After many years of using Apple computers exclusively, I decided to switch back to using a PC. This post outlines the struggles I went through in trying to set up my PC for game development, and my recommendations for anyone making the switch in the future.
WSL: A Great Idea, But Not Quite There Yet
The first thing I set up when I got my PC was Windows Subsystem for Linux (WSL). One of my major reasons for switching to Mac in the first place was that it was a Unix-Like system that contained bash. So I was super excited to set up Ubuntu and work with the command line on it.
Whenever I tried to do anything that affected the windows file system as opposed to the Ubuntu file system, it corrupted the files. Then the only way to fix those files was by running check disk.
Also, the Ubuntu for WSL doesn’t contain all the features of Ubuntu. So when I tried to install
docker, it was just a no go.
Lastly when I tried to use Git LFS, it would download files at a ridiculously slow rate. So slow in fact, it eventually froze and I had to restart Ubuntu.
Git Bash is Your Friend
After about two weeks I gave up on WSL and installed a lot of the programs I needed through Windows, including Git Bash.
Git Bash gave me the experience I was looking for with WSL: the ability to use git, java, maven, hugo, docker, and more using the command line. The only caveat was that for some of the programs I needed to add them to my System Path, but after dealing with WSL for weeks, I was willing to do anything.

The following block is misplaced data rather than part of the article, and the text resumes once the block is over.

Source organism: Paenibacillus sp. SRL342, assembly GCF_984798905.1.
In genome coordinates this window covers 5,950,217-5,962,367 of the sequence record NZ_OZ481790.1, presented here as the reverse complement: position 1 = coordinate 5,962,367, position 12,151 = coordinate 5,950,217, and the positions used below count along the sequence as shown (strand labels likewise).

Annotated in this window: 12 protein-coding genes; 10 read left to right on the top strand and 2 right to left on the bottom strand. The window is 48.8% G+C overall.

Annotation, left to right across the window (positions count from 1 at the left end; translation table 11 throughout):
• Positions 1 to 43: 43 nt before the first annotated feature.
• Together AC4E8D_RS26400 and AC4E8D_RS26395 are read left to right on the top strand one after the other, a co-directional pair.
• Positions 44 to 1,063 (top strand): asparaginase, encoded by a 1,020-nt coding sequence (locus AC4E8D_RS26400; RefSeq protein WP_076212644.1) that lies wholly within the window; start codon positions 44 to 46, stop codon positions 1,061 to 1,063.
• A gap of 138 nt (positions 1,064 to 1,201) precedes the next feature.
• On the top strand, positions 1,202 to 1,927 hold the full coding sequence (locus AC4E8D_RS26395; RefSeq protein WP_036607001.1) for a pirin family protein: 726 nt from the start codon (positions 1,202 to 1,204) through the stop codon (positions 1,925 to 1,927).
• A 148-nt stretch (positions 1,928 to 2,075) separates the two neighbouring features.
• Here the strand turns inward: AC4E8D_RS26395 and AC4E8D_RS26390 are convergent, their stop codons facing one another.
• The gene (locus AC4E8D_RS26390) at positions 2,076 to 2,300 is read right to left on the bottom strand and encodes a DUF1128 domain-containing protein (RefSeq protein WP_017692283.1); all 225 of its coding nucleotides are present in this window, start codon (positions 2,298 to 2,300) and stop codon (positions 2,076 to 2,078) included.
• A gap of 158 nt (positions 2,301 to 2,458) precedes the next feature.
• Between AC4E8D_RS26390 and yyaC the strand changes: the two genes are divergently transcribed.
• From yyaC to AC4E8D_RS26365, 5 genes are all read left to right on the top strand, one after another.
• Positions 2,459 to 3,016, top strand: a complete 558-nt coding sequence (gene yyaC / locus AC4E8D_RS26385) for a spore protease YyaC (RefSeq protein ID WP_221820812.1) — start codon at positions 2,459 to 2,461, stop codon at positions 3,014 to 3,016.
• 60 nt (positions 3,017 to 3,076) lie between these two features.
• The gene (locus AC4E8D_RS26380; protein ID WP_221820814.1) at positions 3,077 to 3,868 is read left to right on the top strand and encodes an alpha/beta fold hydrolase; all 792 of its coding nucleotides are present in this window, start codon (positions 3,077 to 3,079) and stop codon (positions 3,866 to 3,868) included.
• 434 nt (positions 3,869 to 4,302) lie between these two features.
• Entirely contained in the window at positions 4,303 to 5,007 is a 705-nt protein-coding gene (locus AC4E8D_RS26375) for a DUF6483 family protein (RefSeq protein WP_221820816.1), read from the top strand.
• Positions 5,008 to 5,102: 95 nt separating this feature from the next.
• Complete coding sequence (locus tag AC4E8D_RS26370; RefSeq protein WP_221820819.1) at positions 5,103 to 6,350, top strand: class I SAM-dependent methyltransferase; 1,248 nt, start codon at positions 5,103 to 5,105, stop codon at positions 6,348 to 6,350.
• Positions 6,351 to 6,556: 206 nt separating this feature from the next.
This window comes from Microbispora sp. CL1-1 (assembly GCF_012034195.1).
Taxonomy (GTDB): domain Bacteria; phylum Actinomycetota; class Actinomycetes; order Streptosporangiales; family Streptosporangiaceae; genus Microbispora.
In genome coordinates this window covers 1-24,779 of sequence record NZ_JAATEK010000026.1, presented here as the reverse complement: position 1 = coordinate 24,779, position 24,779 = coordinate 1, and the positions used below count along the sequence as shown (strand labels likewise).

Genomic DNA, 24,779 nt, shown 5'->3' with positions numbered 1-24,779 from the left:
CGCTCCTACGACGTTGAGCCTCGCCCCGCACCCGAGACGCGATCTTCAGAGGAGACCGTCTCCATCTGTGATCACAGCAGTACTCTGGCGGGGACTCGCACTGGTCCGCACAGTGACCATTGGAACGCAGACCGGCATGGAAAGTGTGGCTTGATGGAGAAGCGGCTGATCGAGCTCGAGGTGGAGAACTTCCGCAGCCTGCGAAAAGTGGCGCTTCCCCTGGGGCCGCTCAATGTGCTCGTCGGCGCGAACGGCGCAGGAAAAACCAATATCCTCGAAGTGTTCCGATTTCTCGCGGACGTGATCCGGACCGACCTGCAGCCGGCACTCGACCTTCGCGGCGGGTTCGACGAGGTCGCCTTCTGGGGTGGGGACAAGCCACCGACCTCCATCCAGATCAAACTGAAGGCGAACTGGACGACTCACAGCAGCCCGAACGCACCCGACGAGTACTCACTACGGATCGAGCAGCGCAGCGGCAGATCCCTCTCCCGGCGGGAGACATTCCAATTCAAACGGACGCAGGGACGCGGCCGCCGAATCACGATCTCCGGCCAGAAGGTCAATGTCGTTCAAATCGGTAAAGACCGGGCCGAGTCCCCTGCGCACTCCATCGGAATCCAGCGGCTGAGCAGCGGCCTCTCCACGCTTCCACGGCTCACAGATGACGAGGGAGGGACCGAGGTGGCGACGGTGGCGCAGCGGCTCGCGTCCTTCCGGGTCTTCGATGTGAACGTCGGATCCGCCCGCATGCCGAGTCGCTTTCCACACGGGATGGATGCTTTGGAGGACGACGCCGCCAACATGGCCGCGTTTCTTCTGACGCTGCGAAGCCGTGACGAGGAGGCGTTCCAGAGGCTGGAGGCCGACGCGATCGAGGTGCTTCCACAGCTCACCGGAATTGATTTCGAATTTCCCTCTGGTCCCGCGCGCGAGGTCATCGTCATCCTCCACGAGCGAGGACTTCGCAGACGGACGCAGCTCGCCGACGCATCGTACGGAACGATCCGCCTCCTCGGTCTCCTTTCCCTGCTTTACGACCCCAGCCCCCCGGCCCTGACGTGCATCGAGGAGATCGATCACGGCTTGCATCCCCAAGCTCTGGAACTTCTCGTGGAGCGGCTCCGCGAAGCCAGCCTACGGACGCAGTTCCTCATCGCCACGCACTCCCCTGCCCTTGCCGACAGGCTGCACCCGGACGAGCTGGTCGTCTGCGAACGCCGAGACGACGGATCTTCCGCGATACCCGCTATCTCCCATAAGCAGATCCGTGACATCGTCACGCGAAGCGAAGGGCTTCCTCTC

Windows Line Endings vs. Unix Line Endings
It had been so long since I used a PC that I forgot that Windows line endings are different than Unix line endings. In case you’re unaware, Unix line endings are
lf while Windows Line Endings are
cr stands for carriage return). This became an issue due to the other members of the team still using Macs, so I had to add the following line to the
.gitattributes file in all our git repos:
This line tells git to convert all line endings to LF on checkout and stops you from having to deal with horrible merges. I also needed to update my git config with the following command:
git config --global core.autocrlf true
After that everything ran smoothly and I haven’t had an issue with source control since. If you’re interested in reading more about how to deal with line endings, check out this article from Github.
We have a bunch of REST services we maintain at 56, and when I looked at our Maven pom files, I decided it was time to docker-ize everything. Our services run tests with DynamoDB Local, and to get it working on Mac is a pain, let alone trying to get it to work on Windows.
I had been planning on docker-izing our setup for a while since a lot of our services depend on each other (i.e. to test most of the services we needed one of the other ones running as well), so this was just the driving force behind it. After converting the services to docker, they run much more smoothly.
I’m Not Missing my Mac
After sorting out all those issues, I’ve been able to program quitely easily on my Windows computer. All the IDEs I was using are also available on Windows, as well as the other programs I use personally. While I’m not missing my Mac, I’m not overly in love with Windows either. I could be convinced to switch back.
Although I do rather like that I can now play Sonic Adventure 2 Battle on Steam whenever I want… :)